Olympics define the human spirit
by Bailey Richards
Hi, my name is Bailey and I am an Olympics addict. Wow, it feels good to say that. It all started at a young age when my parents had the audacity to think that my sister and I should be outside playing more than buying movies and video games. The first time I remember watching the Olympics was 1996 in Atlanta, and I have been addicted ever since.
I started in swim lessons at two years old. Then came soccer and softball, and eventually volleyball. We were never a big inside family. Even in the winter we would take what little snow we had and try to sled, build forts, have snowball fights or build snowmen. Inside time usually meant taking the blow up chairs in the basement and wearing them like a sumo suit and wrestling.
While we never owned many movies and never had a gaming system, one movie that we have always owned no matter the video platform and watched religiously in the Richards household is Cool Runnings.
Cool Runnings is the story of three Jamaican sprinters that were poised to go far in the Olympic Games, but due to a fall by one of the sprinters that took out the other two in the Olympic trials, all three were left off the team. Determined to go to the Olympics any way that he could, one of them reached out to a former American bobsledder living in Jamaica to turn the three sprinters and one push cart driver into a bobsled team.
The Jamaicans had never seen snow, felt cold, or tried to walk on ice, but within just a few months they were able to transform into a team and make it to the Winter Olympics. They were the first team to ever go to the Winter Olympics from Jamaica.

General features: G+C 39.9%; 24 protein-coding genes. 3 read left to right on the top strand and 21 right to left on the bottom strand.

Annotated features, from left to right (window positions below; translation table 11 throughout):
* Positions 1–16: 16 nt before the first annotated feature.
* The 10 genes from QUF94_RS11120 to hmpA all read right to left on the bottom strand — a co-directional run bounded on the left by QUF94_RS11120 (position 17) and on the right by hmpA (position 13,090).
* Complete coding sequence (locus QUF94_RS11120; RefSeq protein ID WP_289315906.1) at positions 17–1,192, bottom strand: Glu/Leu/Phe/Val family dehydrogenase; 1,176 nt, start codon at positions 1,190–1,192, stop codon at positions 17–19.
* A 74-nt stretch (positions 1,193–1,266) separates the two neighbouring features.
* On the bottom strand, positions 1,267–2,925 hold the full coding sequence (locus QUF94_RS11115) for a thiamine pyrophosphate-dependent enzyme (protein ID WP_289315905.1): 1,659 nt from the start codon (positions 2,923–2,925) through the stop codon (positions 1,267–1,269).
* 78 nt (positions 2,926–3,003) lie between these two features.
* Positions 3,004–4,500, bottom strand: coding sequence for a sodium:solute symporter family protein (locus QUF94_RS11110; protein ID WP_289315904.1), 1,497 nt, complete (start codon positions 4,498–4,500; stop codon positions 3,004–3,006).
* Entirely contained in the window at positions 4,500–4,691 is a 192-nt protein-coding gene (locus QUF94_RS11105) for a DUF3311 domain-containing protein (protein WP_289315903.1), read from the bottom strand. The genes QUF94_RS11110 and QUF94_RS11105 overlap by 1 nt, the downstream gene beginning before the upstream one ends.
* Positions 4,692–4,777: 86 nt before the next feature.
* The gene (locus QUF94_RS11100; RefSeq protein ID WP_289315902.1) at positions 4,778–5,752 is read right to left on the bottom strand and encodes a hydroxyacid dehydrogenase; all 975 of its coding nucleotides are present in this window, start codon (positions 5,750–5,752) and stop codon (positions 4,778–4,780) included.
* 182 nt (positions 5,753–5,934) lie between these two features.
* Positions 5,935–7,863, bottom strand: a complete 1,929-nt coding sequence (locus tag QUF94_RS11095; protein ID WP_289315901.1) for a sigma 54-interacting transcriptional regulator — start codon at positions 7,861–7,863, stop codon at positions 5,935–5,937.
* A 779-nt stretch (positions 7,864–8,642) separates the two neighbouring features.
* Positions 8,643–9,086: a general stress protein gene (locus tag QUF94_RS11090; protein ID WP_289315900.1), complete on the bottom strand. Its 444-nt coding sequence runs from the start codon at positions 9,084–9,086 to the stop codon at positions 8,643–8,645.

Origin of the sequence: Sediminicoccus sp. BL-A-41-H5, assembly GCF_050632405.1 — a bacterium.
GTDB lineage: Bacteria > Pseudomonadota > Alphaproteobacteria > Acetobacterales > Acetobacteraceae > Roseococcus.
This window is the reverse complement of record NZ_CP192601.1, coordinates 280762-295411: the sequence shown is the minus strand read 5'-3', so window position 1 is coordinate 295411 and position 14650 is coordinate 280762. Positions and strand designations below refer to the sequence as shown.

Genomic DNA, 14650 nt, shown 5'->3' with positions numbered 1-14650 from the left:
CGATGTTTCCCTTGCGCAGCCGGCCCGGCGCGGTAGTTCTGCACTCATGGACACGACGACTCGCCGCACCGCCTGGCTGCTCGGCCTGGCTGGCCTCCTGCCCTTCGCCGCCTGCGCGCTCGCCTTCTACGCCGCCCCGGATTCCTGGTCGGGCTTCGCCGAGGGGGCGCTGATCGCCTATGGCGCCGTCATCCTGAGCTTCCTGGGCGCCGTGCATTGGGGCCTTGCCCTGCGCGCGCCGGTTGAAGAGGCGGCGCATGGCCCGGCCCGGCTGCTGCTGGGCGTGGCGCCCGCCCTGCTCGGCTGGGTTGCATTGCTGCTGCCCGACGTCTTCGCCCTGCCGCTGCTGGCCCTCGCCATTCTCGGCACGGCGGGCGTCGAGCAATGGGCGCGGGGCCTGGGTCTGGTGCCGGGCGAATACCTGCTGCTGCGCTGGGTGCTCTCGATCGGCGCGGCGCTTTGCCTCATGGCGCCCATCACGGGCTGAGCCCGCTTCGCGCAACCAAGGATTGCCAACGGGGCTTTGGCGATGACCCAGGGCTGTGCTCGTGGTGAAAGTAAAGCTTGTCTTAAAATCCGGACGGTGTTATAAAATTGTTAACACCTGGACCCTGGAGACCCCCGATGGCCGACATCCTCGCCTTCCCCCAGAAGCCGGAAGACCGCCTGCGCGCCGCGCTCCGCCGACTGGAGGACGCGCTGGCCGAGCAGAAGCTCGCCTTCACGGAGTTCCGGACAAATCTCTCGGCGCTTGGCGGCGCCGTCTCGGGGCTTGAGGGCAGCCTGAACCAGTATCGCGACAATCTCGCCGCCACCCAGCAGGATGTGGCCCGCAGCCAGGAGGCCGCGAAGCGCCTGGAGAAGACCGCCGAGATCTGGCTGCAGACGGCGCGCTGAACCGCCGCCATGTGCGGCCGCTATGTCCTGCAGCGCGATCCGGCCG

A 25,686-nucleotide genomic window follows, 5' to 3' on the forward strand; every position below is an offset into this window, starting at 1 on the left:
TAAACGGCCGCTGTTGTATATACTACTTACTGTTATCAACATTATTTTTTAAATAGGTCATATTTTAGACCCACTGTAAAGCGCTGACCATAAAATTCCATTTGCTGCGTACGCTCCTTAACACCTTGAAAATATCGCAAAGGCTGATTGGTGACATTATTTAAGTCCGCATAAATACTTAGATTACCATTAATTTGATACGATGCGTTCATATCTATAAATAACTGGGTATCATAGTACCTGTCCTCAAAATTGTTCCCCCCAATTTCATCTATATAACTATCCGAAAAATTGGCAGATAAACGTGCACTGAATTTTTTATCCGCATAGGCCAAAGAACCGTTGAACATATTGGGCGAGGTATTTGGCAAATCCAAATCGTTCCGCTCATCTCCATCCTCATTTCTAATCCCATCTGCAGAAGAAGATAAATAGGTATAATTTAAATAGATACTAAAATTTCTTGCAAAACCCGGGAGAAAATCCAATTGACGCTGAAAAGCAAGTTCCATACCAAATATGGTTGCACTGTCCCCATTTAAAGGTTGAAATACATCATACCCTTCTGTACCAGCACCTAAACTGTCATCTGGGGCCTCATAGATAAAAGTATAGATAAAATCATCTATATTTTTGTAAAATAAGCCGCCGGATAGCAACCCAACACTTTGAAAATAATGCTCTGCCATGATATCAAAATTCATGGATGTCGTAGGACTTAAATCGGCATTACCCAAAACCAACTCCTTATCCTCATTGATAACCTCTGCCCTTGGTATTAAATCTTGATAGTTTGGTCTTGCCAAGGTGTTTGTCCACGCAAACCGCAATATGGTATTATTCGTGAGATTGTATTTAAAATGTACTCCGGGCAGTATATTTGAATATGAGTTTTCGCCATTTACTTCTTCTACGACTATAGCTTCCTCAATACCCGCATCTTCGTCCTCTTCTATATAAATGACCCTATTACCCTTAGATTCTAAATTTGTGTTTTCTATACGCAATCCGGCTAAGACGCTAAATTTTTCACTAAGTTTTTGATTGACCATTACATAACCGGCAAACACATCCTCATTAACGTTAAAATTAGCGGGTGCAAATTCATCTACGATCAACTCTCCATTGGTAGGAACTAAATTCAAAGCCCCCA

They surprised everyone by making it to the finals before an equipment malfunction cost them the race and caused them to have a horrific crash. Cool Runnings, while at its core is a silly comedy, is also based on a true story of four men who actually made their Olympic dreams come true just by getting there.
The Olympics prove that the human spirit can overcome just about anything, including language barriers and competition. The women’s gymnastics team is a great example of this. As they had to wait before taking the mat for the last event in the team finals, their main competition, the Russian team, crashed and burned at the end.
The Americans had to then compete while their main competitors cried on the side of the mats. As the Americans put up big scores they did not gloat; they were happy, but also felt the pain of the other teams since they all know how much work goes into being an Olympian. To lose because of having a bad night is a reality and is unfortunately common.
When the Jamaicans crashed their bobsled in the finals in the 1988 Olympics, the other teams cheered for them. They had a mutual understanding of how difficult the sport is and how hard they had worked.
In what could be the tensest moments of most athletes’ lives, they all remain understanding and even compassionate. Arguably, some of the most competitive people in the world all jammed together with people from countries that are at war with one another, all vying for the exact same thing and only one can win it, yet fights remain rare.
These athletes are more than just great examples of what training and dedication can do for the human body, but what mutual understanding of a shared difficulty can do for tolerance and compassion.
I love watching the Olympics for the incredible performances, but also for the amazing examples set by the athletes.
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